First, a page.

While reading about the theories of digital media, I was particularly interested in the Domestication of Media Theory because it hits close to home.
In my family, I have seen the debate over the adoption of technology change dramatically over the last decade because we have two children who are exactly 10 years apart in age. When our 18-year-old was in early elementary school, we questioned whether or not he should get a Game Boy Advance. We didn’t have a problem with video games, but we feared that handheld game systems would take over our lives because it transported video games to everywhere we went in the community – from the car to restaurants and even the ball field. In the end, our son did get the game system he wanted, and we all adapted to the adoption of gaming technology in different segments of our daily lives. We didn’t allow it to be used at the dinner table, but it was a great diversion at other times like waiting in a long line at the grocery store.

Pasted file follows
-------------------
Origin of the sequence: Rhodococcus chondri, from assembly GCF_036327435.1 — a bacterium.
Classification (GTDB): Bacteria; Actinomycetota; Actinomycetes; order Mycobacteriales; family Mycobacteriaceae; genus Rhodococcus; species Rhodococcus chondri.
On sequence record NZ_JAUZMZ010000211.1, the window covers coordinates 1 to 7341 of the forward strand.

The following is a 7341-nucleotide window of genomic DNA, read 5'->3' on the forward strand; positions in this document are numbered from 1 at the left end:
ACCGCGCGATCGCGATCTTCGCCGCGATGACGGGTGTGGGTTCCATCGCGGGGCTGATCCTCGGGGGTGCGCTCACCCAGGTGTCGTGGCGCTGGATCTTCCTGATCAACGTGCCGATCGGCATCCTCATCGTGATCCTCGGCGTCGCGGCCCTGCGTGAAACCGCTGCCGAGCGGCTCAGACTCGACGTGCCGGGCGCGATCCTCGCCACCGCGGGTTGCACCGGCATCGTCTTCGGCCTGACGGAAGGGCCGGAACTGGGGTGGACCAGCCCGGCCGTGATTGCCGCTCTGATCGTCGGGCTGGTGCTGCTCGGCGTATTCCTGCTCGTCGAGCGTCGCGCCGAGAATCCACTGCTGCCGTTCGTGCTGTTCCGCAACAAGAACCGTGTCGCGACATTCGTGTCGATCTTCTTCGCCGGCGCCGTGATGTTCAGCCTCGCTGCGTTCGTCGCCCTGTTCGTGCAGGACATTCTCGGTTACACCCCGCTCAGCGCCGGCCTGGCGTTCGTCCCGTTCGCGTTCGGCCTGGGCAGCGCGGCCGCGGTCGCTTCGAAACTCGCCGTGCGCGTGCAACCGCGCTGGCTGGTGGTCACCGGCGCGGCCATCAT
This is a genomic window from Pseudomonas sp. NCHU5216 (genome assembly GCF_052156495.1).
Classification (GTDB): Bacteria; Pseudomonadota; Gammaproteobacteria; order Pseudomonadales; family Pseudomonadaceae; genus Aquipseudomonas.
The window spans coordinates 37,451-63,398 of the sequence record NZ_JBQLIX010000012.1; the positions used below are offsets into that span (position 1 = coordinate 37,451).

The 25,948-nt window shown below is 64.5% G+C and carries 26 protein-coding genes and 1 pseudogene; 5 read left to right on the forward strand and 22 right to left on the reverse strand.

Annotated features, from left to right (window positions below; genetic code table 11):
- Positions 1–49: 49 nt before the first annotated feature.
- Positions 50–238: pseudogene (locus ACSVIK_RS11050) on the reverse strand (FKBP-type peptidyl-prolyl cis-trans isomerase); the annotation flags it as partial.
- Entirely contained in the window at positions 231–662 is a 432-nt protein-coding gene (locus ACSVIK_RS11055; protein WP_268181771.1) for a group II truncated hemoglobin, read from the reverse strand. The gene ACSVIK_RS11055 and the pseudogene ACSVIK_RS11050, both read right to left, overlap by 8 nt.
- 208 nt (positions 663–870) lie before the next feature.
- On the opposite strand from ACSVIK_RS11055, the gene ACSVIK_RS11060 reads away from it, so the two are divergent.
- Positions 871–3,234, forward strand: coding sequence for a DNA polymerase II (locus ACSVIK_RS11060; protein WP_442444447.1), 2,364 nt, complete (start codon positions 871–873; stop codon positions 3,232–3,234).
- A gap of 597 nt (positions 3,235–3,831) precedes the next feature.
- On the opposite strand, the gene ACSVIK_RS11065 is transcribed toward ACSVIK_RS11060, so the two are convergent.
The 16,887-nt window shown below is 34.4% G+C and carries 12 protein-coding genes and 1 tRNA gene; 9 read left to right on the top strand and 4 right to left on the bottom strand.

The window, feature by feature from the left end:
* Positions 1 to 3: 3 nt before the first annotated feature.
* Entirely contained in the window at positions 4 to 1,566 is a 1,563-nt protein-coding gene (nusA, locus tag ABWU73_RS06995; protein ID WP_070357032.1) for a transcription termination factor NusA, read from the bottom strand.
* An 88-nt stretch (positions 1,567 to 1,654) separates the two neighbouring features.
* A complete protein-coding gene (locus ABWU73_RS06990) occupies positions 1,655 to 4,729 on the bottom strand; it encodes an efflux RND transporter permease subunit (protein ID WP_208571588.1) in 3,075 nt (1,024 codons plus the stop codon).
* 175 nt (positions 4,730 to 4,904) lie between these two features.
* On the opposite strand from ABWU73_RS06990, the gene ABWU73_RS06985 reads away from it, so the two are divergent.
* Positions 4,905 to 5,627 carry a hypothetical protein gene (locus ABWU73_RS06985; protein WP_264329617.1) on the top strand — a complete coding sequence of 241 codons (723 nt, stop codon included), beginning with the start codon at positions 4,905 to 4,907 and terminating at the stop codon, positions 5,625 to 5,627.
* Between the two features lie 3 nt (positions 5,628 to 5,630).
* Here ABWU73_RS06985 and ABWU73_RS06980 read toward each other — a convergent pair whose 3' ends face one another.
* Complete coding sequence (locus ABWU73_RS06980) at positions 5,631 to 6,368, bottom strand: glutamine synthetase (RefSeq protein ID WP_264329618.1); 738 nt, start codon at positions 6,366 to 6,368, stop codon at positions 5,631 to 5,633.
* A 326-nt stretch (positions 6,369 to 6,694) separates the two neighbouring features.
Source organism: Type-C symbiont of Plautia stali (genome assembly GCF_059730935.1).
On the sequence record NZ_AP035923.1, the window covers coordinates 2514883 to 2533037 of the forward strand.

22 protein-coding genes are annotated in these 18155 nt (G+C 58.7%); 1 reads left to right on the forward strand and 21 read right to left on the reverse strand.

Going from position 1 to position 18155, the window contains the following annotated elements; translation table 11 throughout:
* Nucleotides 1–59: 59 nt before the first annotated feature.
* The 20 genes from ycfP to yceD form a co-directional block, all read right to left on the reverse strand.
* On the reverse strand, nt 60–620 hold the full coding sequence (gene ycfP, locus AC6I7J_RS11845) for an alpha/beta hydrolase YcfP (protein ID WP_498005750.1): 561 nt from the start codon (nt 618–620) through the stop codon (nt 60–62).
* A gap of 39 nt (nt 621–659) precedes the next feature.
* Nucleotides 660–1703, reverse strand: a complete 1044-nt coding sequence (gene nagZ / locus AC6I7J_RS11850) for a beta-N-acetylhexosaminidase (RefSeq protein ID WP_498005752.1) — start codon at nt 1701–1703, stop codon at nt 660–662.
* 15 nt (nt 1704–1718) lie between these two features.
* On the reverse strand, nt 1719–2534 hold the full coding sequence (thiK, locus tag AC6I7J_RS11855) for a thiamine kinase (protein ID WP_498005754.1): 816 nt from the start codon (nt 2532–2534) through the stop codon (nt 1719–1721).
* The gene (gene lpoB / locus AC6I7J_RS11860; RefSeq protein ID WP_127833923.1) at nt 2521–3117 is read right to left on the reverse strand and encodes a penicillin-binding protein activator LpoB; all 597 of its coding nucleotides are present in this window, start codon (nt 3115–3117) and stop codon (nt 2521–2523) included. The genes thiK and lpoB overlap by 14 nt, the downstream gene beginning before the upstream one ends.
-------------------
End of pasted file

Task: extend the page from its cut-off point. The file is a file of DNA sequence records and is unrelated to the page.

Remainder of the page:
Fast-forward to today, and we are having a renewed debate about what technology we should embrace for our 8-year-old son. Over the past year he has begged for his own smartphone and tablet, and he just asked to add a smartwatch to his birthday list. We now worry about whether or not a third-grader should be connected to the outside world at all times, completely blurring the boundaries between our private lives and the public sphere.
To be honest, the idea of an 8-year-old being continually linked to the outside world frightens me, and so far we have been the conservative parents telling him that he is simply too young. The argument is a difficult one because we are witnessing other families adopt the the devices with open arms. The question is, how will we learn to adapt the technology so that it fits our belief system while also letting our son experience the benefits of the digital world?